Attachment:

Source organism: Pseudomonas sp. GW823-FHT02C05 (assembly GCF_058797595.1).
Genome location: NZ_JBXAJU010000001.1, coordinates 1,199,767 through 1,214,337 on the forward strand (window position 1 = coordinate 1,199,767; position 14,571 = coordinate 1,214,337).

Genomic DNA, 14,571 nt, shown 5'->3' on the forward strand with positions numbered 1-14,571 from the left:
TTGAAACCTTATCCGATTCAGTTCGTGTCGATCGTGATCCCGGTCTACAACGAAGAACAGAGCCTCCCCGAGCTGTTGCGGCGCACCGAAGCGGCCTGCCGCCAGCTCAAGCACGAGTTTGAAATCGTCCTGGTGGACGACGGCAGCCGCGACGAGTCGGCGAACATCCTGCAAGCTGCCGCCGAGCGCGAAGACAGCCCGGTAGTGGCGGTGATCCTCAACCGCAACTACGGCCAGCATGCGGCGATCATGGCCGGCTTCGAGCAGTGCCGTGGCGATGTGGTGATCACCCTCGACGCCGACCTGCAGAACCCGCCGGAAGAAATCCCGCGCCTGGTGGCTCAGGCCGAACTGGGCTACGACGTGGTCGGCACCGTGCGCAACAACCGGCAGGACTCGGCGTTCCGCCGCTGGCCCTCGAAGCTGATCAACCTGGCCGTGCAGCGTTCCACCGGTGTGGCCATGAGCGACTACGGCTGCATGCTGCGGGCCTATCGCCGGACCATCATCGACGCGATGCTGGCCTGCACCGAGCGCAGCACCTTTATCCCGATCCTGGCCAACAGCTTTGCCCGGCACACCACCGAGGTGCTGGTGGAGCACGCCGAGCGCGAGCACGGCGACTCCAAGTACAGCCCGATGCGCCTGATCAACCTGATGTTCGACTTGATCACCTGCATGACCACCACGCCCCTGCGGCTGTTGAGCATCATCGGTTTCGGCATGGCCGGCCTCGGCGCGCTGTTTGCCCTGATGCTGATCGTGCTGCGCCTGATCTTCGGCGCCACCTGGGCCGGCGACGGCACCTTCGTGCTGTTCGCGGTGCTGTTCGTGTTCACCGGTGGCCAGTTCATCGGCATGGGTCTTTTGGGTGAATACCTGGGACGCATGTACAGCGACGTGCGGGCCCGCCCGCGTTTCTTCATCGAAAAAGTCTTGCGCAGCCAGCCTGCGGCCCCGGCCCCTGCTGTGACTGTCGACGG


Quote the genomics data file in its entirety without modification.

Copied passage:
Source organism: Pseudomonas sp. GW823-FHT02C05 (assembly GCF_058797595.1).
Genome location: NZ_JBXAJU010000001.1, coordinates 1,199,767 through 1,214,337 on the forward strand (window position 1 = coordinate 1,199,767; position 14,571 = coordinate 1,214,337).

Genomic DNA, 14,571 nt, shown 5'->3' on the forward strand with positions numbered 1-14,571 from the left:
TTGAAACCTTATCCGATTCAGTTCGTGTCGATCGTGATCCCGGTCTACAACGAAGAACAGAGCCTCCCCGAGCTGTTGCGGCGCACCGAAGCGGCCTGCCGCCAGCTCAAGCACGAGTTTGAAATCGTCCTGGTGGACGACGGCAGCCGCGACGAGTCGGCGAACATCCTGCAAGCTGCCGCCGAGCGCGAAGACAGCCCGGTAGTGGCGGTGATCCTCAACCGCAACTACGGCCAGCATGCGGCGATCATGGCCGGCTTCGAGCAGTGCCGTGGCGATGTGGTGATCACCCTCGACGCCGACCTGCAGAACCCGCCGGAAGAAATCCCGCGCCTGGTGGCTCAGGCCGAACTGGGCTACGACGTGGTCGGCACCGTGCGCAACAACCGGCAGGACTCGGCGTTCCGCCGCTGGCCCTCGAAGCTGATCAACCTGGCCGTGCAGCGTTCCACCGGTGTGGCCATGAGCGACTACGGCTGCATGCTGCGGGCCTATCGCCGGACCATCATCGACGCGATGCTGGCCTGCACCGAGCGCAGCACCTTTATCCCGATCCTGGCCAACAGCTTTGCCCGGCACACCACCGAGGTGCTGGTGGAGCACGCCGAGCGCGAGCACGGCGACTCCAAGTACAGCCCGATGCGCCTGATCAACCTGATGTTCGACTTGATCACCTGCATGACCACCACGCCCCTGCGGCTGTTGAGCATCATCGGTTTCGGCATGGCCGGCCTCGGCGCGCTGTTTGCCCTGATGCTGATCGTGCTGCGCCTGATCTTCGGCGCCACCTGGGCCGGCGACGGCACCTTCGTGCTGTTCGCGGTGCTGTTCGTGTTCACCGGTGGCCAGTTCATCGGCATGGGTCTTTTGGGTGAATACCTGGGACGCATGTACAGCGACGTGCGGGCCCGCCCGCGTTTCTTCATCGAAAAAGTCTTGCGCAGCCAGCCTGCGGCCCCGGCCCCTGCTGTGACTGTCGACGG